Regional Laboratory Haifa and Western Galilee

Nesher, Israel

Regional Laboratory Haifa and Western Galilee

Nesher, Israel
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Isakov E.,Regional Laboratory Haifa and Western Galilee | Froom P.,Regional Laboratory Haifa and Western Galilee | Henig C.,Regional Laboratory Haifa and Western Galilee | Barak M.,Regional Laboratory Haifa and Western Galilee
Annals of Clinical and Laboratory Science | Year: 2014

Objective: To determine the relationship between the estimated glomerular filtration rate (eGFR) and the prevalence of anemia that has potential implications for reporting results of the eGFR. Methods: Serum creatinine and hemoglobin test results from 18,474 outpatients aged 50 years or older were reviewed. We calculated the eGFR using the Chronic Kidney Disease Epidemiology Collaboration equation (CKDEPI) and the Modification of Diet in Renal Disease equation (MDRD) and determined the odds of anemia (according to the World Health Organization definition) at various eGFR levels, adjusted for age and gender. Results: The lowest proportion of anemia was observed in those with an eGFR of 80-89 mL/min per 1.73 m2 and 90-99 mL/min per 1.73 m2 (MDRD and CKD-EPI respectively), with an increasing prevalence of anemia in those with either an eGFR of 60-69 mL/min per 1.73 m2 or 100-109 mL/min per 1.73 m2 calculated by either equation (p<0.05) with a dose-response effect. Conclusions: We found a U-shaped relationship between anemia and the eGFR, suggesting that values >60 mL per 1.73 m2 should be reported. However, the clinical utility and potential side effects of reporting such values need to be determined. Also, these preliminary findings require confirmation by studies in other settings. © 2014 by the Association of Clinical Scientists, Inc.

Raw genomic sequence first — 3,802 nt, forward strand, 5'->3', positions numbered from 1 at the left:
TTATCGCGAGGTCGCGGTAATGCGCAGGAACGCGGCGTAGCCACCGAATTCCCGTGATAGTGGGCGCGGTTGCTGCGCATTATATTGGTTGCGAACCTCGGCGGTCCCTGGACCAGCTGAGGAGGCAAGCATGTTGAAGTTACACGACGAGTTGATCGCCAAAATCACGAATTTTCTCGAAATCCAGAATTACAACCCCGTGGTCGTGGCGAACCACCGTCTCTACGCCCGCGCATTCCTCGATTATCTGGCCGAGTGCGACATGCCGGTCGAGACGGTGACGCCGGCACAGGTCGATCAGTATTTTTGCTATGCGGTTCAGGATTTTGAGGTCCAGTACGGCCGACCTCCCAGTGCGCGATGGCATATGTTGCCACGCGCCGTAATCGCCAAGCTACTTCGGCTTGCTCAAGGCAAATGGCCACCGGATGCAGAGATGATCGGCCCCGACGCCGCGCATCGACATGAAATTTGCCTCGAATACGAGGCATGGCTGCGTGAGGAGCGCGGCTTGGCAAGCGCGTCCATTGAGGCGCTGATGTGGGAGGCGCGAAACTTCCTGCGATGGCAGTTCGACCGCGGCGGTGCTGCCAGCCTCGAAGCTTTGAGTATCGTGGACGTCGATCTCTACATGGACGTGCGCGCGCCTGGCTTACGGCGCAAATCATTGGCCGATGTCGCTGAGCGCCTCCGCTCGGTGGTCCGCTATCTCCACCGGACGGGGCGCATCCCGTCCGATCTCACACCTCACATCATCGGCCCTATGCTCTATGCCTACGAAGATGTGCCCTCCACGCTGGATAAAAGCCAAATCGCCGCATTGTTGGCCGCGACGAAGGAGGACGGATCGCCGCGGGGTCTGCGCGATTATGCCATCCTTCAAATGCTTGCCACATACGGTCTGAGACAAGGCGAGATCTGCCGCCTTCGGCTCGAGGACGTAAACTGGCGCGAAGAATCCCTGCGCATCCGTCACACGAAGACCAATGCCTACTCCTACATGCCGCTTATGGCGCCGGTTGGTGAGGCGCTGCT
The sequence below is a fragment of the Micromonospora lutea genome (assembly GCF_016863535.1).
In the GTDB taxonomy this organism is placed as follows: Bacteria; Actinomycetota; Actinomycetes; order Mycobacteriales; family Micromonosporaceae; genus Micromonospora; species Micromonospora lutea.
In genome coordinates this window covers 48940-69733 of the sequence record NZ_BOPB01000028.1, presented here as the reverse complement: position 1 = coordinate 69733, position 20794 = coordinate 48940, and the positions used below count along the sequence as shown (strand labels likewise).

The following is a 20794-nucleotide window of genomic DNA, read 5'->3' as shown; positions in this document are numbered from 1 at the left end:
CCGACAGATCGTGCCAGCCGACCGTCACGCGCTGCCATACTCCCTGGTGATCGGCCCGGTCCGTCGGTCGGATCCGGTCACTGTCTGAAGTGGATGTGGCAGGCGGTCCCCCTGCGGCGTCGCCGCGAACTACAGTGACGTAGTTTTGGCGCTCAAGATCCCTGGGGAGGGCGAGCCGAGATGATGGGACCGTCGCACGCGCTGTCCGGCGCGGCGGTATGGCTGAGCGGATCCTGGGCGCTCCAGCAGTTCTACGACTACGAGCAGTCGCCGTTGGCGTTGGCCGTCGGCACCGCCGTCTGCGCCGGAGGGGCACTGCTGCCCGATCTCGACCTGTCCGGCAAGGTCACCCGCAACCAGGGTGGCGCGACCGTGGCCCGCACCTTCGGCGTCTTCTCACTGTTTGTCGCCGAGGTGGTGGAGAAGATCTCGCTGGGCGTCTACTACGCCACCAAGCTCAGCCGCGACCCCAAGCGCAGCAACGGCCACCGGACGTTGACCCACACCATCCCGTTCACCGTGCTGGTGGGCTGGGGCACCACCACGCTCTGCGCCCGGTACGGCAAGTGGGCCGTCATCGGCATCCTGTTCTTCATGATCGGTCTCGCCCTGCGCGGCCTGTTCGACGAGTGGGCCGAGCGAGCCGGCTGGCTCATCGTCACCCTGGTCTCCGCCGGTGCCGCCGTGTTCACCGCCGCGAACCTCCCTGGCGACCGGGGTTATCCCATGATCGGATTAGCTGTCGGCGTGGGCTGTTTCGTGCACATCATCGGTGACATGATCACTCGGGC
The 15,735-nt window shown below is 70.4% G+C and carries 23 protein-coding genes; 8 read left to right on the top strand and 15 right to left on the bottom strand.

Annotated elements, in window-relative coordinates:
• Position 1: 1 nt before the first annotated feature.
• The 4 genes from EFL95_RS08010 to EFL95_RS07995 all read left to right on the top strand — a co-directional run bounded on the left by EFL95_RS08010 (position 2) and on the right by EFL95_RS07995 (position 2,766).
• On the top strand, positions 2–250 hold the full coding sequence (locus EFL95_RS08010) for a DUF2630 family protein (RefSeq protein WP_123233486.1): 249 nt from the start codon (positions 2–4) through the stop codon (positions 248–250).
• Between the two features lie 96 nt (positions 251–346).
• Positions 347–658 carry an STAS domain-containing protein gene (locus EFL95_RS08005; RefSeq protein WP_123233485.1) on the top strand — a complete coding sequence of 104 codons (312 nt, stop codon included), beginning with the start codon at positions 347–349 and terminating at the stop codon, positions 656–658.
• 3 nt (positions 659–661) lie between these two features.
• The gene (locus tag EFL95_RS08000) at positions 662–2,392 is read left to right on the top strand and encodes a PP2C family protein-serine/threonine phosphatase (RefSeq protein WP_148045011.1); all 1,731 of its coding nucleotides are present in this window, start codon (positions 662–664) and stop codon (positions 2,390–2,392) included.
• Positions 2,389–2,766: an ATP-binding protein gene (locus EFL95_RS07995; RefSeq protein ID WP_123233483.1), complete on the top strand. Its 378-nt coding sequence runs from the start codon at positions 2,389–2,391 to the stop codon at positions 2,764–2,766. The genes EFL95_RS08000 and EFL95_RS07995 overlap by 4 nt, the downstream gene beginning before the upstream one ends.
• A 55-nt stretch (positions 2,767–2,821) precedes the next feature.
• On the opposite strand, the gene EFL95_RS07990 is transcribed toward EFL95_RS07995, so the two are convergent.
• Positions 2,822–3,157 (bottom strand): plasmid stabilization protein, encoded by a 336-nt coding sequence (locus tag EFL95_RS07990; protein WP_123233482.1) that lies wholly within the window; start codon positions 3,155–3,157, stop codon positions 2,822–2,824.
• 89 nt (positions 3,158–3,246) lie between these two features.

PubMed | Regional Laboratory Haifa and Western Galilee
Type: Journal Article | Journal: Annals of clinical and laboratory science | Year: 2014

To determine the relationship between the estimated glomerular filtration rate (eGFR) and the prevalence of anemia that has potential implications for reporting results of the eGFR.Serum creatinine and hemoglobin test results from 18,474 outpatients aged 50 years or older were reviewed. We calculated the eGFR using the Chronic Kidney Disease Epidemiology Collaboration equation (CKD-EPI) and the Modification of Diet in Renal Disease equation (MDRD) and determined the odds of anemia (according to the World Health Organization definition) at various eGFR levels, adjusted for age and gender.The lowest proportion of anemia was observed in those with an eGFR of 80-89 mL/min per 1.73 m(2) and 90-99 mL/min per 1.73 m(2) (MDRD and CKD-EPI respectively), with an increasing prevalence of anemia in those with either an eGFR of 60-69 mL/min per 1.73 m(2) or 100-109 mL/min per 1.73 m(2) calculated by either equation (p<0.05) with a dose-response effect.We found a U-shaped relationship between anemia and the eGFR, suggesting that values >60 mL per 1.73 m(2) should be reported. However, the clinical utility and potential side effects of reporting such values need to be determined. Also, these preliminary findings require confirmation by studies in other settings.

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